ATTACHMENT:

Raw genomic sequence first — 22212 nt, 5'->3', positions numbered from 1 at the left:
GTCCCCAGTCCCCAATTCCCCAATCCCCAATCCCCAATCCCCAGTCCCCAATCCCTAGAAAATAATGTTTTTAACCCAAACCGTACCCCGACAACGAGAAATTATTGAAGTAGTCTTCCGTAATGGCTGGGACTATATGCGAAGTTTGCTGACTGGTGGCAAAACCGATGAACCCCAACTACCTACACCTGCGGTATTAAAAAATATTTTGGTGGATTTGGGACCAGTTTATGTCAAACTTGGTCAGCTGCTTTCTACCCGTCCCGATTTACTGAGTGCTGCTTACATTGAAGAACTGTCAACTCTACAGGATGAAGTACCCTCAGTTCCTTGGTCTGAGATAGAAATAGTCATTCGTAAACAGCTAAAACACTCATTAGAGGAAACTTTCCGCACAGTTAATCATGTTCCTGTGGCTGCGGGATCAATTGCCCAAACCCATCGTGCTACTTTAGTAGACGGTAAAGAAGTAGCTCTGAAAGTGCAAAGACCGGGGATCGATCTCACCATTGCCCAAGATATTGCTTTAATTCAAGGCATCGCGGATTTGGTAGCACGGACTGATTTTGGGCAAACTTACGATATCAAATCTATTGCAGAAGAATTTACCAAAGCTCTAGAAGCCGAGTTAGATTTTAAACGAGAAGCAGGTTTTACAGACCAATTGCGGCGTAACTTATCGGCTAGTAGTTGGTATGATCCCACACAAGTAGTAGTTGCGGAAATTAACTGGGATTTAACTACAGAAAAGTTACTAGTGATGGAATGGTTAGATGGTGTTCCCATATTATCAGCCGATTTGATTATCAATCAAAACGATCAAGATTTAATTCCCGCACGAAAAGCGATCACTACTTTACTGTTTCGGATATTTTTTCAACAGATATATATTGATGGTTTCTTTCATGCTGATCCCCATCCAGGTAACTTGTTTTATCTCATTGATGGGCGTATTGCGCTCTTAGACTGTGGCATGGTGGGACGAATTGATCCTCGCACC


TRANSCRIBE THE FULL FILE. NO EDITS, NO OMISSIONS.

Raw genomic sequence first — 22212 nt, 5'->3', positions numbered from 1 at the left:
GTCCCCAGTCCCCAATTCCCCAATCCCCAATCCCCAATCCCCAGTCCCCAATCCCTAGAAAATAATGTTTTTAACCCAAACCGTACCCCGACAACGAGAAATTATTGAAGTAGTCTTCCGTAATGGCTGGGACTATATGCGAAGTTTGCTGACTGGTGGCAAAACCGATGAACCCCAACTACCTACACCTGCGGTATTAAAAAATATTTTGGTGGATTTGGGACCAGTTTATGTCAAACTTGGTCAGCTGCTTTCTACCCGTCCCGATTTACTGAGTGCTGCTTACATTGAAGAACTGTCAACTCTACAGGATGAAGTACCCTCAGTTCCTTGGTCTGAGATAGAAATAGTCATTCGTAAACAGCTAAAACACTCATTAGAGGAAACTTTCCGCACAGTTAATCATGTTCCTGTGGCTGCGGGATCAATTGCCCAAACCCATCGTGCTACTTTAGTAGACGGTAAAGAAGTAGCTCTGAAAGTGCAAAGACCGGGGATCGATCTCACCATTGCCCAAGATATTGCTTTAATTCAAGGCATCGCGGATTTGGTAGCACGGACTGATTTTGGGCAAACTTACGATATCAAATCTATTGCAGAAGAATTTACCAAAGCTCTAGAAGCCGAGTTAGATTTTAAACGAGAAGCAGGTTTTACAGACCAATTGCGGCGTAACTTATCGGCTAGTAGTTGGTATGATCCCACACAAGTAGTAGTTGCGGAAATTAACTGGGATTTAACTACAGAAAAGTTACTAGTGATGGAATGGTTAGATGGTGTTCCCATATTATCAGCCGATTTGATTATCAATCAAAACGATCAAGATTTAATTCCCGCACGAAAAGCGATCACTACTTTACTGTTTCGGATATTTTTTCAACAGATATATATTGATGGTTTCTTTCATGCTGATCCCCATCCAGGTAACTTGTTTTATCTCATTGATGGGCGTATTGCGCTCTTAGACTGTGGCATGGTGGGACGAATTGATCCTCGCACC